St. Ethelbert, King of Kent Born, 552; died, 24 February, 616; son of Eormenric, through whom he was descended from Hengest.
In the interval between Ethelbert’s defeat by Ceawlin and the arrival
of the Roman missionaries, the death of the Wessex king had left
Ethelbert, at least virtually, supreme in southern Britain, and his
baptism, which took place on Whitsunday next following the landing of
Augustine (2 June, 597) had such an effect in deciding the minds of his
wavering countrymen that as many as 10,000 are said to have followed his
example within a few months.
Thenceforward Ethelbert became the watchful father of the infant
Anglo-Saxon Church. He founded the church which in after-ages was to be
the primatial cathedral of all England, besides other churches at
Rochester and Canterbury. But, although he permitted, and even helped,
Augustine to convert a heathen temple into the church of St. Pancras
(Canterbury), he never compelled his heathen subjects to accept baptism.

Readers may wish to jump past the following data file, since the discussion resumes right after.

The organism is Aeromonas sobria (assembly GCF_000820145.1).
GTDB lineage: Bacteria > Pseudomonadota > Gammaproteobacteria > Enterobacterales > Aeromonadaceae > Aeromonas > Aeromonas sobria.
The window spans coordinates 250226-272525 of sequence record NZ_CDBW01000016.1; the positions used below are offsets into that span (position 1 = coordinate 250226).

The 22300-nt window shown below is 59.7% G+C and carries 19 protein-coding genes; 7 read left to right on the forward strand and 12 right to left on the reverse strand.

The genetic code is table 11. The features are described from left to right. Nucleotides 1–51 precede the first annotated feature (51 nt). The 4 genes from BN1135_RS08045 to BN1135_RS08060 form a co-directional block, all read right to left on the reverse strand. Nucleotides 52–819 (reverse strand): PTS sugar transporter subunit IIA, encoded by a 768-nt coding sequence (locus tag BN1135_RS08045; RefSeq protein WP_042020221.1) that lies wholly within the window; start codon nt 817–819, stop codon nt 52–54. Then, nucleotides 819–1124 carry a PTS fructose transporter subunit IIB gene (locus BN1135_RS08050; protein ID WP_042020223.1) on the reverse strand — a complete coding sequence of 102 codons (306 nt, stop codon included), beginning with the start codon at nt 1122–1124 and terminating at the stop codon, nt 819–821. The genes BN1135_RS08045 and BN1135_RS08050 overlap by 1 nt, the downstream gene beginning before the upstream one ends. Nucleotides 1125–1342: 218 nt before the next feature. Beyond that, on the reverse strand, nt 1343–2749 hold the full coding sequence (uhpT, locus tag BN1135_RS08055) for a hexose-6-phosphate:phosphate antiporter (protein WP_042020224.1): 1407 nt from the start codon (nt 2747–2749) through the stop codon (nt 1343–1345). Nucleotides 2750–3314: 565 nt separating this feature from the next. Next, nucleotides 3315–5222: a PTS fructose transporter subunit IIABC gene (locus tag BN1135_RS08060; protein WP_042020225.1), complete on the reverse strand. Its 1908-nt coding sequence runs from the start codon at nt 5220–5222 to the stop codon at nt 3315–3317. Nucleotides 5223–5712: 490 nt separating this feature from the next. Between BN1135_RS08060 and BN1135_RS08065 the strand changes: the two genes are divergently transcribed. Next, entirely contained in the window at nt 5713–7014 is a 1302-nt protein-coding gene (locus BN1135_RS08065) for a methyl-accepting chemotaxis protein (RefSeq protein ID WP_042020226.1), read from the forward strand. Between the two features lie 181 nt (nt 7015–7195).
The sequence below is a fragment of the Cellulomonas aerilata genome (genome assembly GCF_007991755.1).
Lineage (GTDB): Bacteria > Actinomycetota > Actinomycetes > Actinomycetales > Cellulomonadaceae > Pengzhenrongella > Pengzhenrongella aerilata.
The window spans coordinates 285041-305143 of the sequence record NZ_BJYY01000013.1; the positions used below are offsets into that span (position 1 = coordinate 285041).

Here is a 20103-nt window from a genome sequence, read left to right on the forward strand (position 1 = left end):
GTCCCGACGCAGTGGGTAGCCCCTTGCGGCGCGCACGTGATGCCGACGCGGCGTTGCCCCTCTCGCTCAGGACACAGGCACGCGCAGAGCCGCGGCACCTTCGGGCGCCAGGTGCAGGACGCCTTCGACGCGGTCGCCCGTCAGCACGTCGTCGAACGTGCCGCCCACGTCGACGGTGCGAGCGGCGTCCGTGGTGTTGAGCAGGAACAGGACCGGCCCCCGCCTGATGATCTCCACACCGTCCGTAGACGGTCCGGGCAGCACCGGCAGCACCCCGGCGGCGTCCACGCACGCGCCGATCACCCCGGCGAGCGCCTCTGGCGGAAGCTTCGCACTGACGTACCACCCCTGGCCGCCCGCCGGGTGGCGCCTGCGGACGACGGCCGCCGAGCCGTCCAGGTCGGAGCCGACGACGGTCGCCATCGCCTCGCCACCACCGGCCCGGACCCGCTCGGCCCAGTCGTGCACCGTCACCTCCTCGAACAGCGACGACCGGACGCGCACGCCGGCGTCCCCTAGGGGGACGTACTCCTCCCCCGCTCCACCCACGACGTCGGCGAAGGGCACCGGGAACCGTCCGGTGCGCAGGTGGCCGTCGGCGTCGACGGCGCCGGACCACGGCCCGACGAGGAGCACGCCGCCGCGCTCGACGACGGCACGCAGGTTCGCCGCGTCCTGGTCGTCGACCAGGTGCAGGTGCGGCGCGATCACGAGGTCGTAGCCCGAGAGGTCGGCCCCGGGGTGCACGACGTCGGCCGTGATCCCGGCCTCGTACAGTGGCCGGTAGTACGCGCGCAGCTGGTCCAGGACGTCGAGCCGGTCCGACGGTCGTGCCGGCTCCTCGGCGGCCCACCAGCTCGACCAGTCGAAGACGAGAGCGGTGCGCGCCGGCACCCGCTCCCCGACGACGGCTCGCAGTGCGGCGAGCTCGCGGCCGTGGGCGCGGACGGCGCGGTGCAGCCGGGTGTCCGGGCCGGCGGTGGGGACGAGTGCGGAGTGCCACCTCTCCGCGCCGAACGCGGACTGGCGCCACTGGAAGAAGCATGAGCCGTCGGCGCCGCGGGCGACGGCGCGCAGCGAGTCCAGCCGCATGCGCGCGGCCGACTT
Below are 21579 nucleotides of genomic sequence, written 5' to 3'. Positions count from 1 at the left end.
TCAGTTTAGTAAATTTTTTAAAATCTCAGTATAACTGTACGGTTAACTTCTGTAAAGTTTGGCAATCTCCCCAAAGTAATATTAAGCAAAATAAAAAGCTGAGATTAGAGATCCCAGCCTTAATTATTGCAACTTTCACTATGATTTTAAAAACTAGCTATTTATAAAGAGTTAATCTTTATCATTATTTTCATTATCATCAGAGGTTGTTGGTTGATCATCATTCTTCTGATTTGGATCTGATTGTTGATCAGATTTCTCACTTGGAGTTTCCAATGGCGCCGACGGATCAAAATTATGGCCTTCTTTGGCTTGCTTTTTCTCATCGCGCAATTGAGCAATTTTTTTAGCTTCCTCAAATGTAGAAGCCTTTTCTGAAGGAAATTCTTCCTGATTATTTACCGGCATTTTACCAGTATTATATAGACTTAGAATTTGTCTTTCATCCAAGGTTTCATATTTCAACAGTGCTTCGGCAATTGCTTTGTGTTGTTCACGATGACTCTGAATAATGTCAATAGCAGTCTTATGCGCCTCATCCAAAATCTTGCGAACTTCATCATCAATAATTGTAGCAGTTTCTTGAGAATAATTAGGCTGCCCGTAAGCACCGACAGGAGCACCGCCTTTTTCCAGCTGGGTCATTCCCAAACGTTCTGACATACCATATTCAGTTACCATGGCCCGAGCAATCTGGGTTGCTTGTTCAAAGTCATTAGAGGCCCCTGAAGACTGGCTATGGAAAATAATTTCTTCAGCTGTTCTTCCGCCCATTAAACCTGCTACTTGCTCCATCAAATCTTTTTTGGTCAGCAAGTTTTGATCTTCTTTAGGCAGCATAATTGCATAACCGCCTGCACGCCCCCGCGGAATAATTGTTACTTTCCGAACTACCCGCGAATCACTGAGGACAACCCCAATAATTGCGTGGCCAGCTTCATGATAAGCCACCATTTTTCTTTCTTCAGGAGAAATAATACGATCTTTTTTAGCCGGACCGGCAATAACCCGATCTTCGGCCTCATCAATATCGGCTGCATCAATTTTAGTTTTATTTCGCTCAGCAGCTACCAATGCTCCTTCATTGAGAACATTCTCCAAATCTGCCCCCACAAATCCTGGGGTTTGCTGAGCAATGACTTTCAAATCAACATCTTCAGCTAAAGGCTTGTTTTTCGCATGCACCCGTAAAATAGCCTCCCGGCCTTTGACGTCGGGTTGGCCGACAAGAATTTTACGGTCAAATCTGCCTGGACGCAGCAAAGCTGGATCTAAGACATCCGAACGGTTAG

Moreover, as the lawgiver who issued their first written laws to the
English people (the ninety “Dooms of Ethelbert”, A.D. 604) he holds in
English history a place thoroughly consistent with his character as the
temporal founder of that see which did more than any other for the
upbuilding of free and orderly political institutions in Christendom.
When St. Mellitus had converted Sæbert, King of the East Saxons,
whose capital was London, and it was proposed to make that see the
metropolitan, Ethelbert, supported by Augustine, successfully resisted
the attempt, and thus fixed for more than nine centuries the individual
character of the English church. He left three children, of whom the
only son, Eadbald, lived and died a pagan.
STUBBS in Dict. Christ. Biogr., s.v.; HUNT in Dict. Nat. Biogr.,
s.v.; BEDE, Hist. Eccl., I, II; GREGORY OF TOURS, Historia Francorum,
IV, IX; Acta SS.; BUTLER, Lives of the Saints, 24 Feb.
E. Macpherson (Catholic Encyclopedia)